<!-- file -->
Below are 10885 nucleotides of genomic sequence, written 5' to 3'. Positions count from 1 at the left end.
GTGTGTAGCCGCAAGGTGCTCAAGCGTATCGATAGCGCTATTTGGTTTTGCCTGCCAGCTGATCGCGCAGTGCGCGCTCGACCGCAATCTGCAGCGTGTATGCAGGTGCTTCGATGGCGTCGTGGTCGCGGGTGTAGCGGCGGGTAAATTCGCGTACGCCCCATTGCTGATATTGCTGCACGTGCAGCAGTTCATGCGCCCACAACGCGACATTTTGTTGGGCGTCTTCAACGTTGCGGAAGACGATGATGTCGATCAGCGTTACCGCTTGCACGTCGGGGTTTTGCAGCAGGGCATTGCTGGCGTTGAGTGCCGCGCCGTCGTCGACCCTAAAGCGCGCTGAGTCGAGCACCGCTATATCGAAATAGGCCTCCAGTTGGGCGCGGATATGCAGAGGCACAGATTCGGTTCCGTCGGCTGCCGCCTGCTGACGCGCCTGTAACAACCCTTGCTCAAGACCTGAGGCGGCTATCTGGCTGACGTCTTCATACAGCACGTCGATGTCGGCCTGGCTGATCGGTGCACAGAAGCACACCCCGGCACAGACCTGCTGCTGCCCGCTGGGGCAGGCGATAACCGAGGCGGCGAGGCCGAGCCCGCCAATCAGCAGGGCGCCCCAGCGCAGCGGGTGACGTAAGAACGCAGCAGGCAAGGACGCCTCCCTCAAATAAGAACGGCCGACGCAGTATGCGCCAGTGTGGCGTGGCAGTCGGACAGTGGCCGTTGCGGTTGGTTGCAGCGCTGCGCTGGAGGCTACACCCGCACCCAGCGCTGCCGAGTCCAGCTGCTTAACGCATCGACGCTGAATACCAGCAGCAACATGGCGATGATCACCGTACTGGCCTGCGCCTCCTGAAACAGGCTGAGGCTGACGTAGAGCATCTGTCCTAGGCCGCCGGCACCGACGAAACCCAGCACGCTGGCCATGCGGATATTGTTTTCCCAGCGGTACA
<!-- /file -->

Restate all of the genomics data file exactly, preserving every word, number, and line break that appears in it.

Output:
Below are 10885 nucleotides of genomic sequence, written 5' to 3'. Positions count from 1 at the left end.
GTGTGTAGCCGCAAGGTGCTCAAGCGTATCGATAGCGCTATTTGGTTTTGCCTGCCAGCTGATCGCGCAGTGCGCGCTCGACCGCAATCTGCAGCGTGTATGCAGGTGCTTCGATGGCGTCGTGGTCGCGGGTGTAGCGGCGGGTAAATTCGCGTACGCCCCATTGCTGATATTGCTGCACGTGCAGCAGTTCATGCGCCCACAACGCGACATTTTGTTGGGCGTCTTCAACGTTGCGGAAGACGATGATGTCGATCAGCGTTACCGCTTGCACGTCGGGGTTTTGCAGCAGGGCATTGCTGGCGTTGAGTGCCGCGCCGTCGTCGACCCTAAAGCGCGCTGAGTCGAGCACCGCTATATCGAAATAGGCCTCCAGTTGGGCGCGGATATGCAGAGGCACAGATTCGGTTCCGTCGGCTGCCGCCTGCTGACGCGCCTGTAACAACCCTTGCTCAAGACCTGAGGCGGCTATCTGGCTGACGTCTTCATACAGCACGTCGATGTCGGCCTGGCTGATCGGTGCACAGAAGCACACCCCGGCACAGACCTGCTGCTGCCCGCTGGGGCAGGCGATAACCGAGGCGGCGAGGCCGAGCCCGCCAATCAGCAGGGCGCCCCAGCGCAGCGGGTGACGTAAGAACGCAGCAGGCAAGGACGCCTCCCTCAAATAAGAACGGCCGACGCAGTATGCGCCAGTGTGGCGTGGCAGTCGGACAGTGGCCGTTGCGGTTGGTTGCAGCGCTGCGCTGGAGGCTACACCCGCACCCAGCGCTGCCGAGTCCAGCTGCTTAACGCATCGACGCTGAATACCAGCAGCAACATGGCGATGATCACCGTACTGGCCTGCGCCTCCTGAAACAGGCTGAGGCTGACGTAGAGCATCTGTCCTAGGCCGCCGGCACCGACGAAACCCAGCACGCTGGCCATGCGGATATTGTTTTCCCAGCGGTACA